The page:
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IGU releases study on urban air quality

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Hydrocarbon Engineering,

The International Gas Union (IGU) has released a report highlighting how the enhanced use of natural gas in energy generation, heating and industry can drastically reduce emissions, mercury and particulate matter, thereby providing an enhanced quality of life for people living in urban societies.

While the current UN Framework Convention on Climate Change (COP21) negotiations in Paris demonstrate the high level global political focus on the issue of climate change, the IGU's study emphasises the immediate importance of air quality.

The latest research compiled by the IGU highlights the connection between reducing greenhouse gas emissions and other air pollutants and presents case studies of efforts in four cities: New York, Istanbul, Toronto, and Beijing. These cities are tackling the issue of improving urban air quality and have featured gas as one of the main contributors to their efforts. This can provide an example for other cities seeking to reduce the potentially severe health consequences of urban air pollution.

Scott Foster, Director of Sustainable Energy Division, UNECE, said, "Of course the focus of COP21 is climate change, however we must also be aware of the shorter term quality of life issues that are entirely interconnected. We welcome the conclusions of this report that demonstrates real world proven success in enhancing public health through reducing emissions that will also reduce carbon emissions over the long term perspective."

David Carroll, President of the IGU said, "These cases show that switching from coal to gas fired power is often the fastest and cheapest way for countries to reduce emissions of sulphur oxides (SOx), nitrogen oxides (NOx) and fine particulates that are detrimental to the environment and have a significant impact on human health."

In the early 90s, Istanbul's air was dangerously dirty, SO2 concentration was 11 times higher than WHO guidelines. The switch to gas transformed the city and helped facilitate both economic growth and made Istanbul far more liveable for its 14 million inhabitants.

In 2004, Toronto Public Health estimated that air pollution in the city contributed to 1700 premature deaths and 6000 hospitalisations per year. The removal of coal fired power generation started in 2005 and was completed in 2014, with gas as the major replacement fuel. In 2014, premature deaths and hospitalisations were reduced by 23% and 40% respectively.

In 2007, the same year that the levels of Ozone and PM2.5 exceeded US Environmental Protection Agency (EPA) standards, New York City (NYC) launched PlaNYC, its first long term sustainability plan. By the fall of 2013, approximately 30% of heavy fuel burning buildings, 2700 out of 9000, in NYC converted to cleaner fuels. Approximately 75% of those that made the switch converted to natural gas or ultra-low sulfur No. 2 oil.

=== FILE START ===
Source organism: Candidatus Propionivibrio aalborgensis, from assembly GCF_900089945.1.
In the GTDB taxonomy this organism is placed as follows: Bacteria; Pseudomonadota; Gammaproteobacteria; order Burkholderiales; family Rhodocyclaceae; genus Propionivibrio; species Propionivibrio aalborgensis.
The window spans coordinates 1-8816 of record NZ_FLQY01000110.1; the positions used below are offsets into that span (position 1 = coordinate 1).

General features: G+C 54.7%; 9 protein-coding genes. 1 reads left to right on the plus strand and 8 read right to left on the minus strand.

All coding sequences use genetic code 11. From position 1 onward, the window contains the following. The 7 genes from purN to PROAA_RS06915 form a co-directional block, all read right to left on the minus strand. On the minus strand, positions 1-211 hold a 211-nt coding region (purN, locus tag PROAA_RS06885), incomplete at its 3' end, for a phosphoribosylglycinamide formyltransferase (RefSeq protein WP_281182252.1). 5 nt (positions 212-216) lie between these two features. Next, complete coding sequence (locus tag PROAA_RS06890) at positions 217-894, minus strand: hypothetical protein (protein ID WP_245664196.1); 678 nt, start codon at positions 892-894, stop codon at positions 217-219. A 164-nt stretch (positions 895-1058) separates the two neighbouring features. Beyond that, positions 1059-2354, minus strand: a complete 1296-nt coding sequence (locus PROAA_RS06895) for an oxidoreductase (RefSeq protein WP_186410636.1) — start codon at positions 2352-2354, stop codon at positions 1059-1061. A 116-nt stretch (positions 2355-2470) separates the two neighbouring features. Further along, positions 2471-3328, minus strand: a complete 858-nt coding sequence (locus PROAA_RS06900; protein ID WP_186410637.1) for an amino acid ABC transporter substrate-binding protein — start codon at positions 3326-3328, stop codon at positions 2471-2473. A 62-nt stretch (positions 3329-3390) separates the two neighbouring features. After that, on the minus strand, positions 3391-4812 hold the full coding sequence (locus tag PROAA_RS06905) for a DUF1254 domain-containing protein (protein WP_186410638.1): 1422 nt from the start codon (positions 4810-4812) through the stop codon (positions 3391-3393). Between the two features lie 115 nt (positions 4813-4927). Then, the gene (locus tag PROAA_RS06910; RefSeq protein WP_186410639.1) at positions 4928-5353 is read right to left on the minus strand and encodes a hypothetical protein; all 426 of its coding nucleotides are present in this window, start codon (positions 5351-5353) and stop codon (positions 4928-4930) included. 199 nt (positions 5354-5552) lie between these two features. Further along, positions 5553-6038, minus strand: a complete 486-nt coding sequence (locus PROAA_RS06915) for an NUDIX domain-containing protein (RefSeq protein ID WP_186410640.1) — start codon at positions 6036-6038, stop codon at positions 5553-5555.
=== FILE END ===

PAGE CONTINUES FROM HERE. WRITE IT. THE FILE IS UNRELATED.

SOx concentrations decreased by 69% in four years; PM2.5 levels met EPA standards for the first time in 2014. These efforts have led to 780 fewer deaths in the city and over 2000 fewer emergency room visits each year.

The level of air pollution is estimated to contribute to approximately 1.2 - 1.61 million deaths per year in China. In 2013 and 2014 the average PM2.5 level in the Beijing and surrounding area was more than 10 times greater than the WHO recommended levels.

The current goal for the Beijing-Tianjin-Hebei region is to reduce PM2.5 levels 25% by 2017. The specific action plan includes decommissioning the highest emitting vehicles, prohibiting construction of any new heavy polluting industries, and replacing coal with renewables and natural gas.

Armed with supporting data from these examples and other urban areas, the IGU supports policies that reduce GHG emissions and emissions of health damaging air pollutants. Policies such as improvement of end-use energy efficiency; increases in combustion efficiency (reducing or eliminating black carbon and other products of incomplete combustion); encouragement of fuel switching; increased use of non-combustion renewable energies.

Feng Huisheng, Deputy Director of the Environmental Protection Bureau of Beijing Municipal government said, “Climate change, environmental protection and air pollution could be traced to similar causes and are interconnected issues. Smog has severely affected daily life and has raised awareness on tackling climate change. Beijing is ahead of cities in China in its action against air pollution. We take natural gas as one of the most cost effective and practical approaches to achieve the target for its benefit of efficiency and flexibility. Natural gas could also facilitate the wide deployment of renewables by solving the intermittence issue. It is without doubt, an integral part of sustainable energy and economic growth."

Adapted from press release by Francesca Brindle

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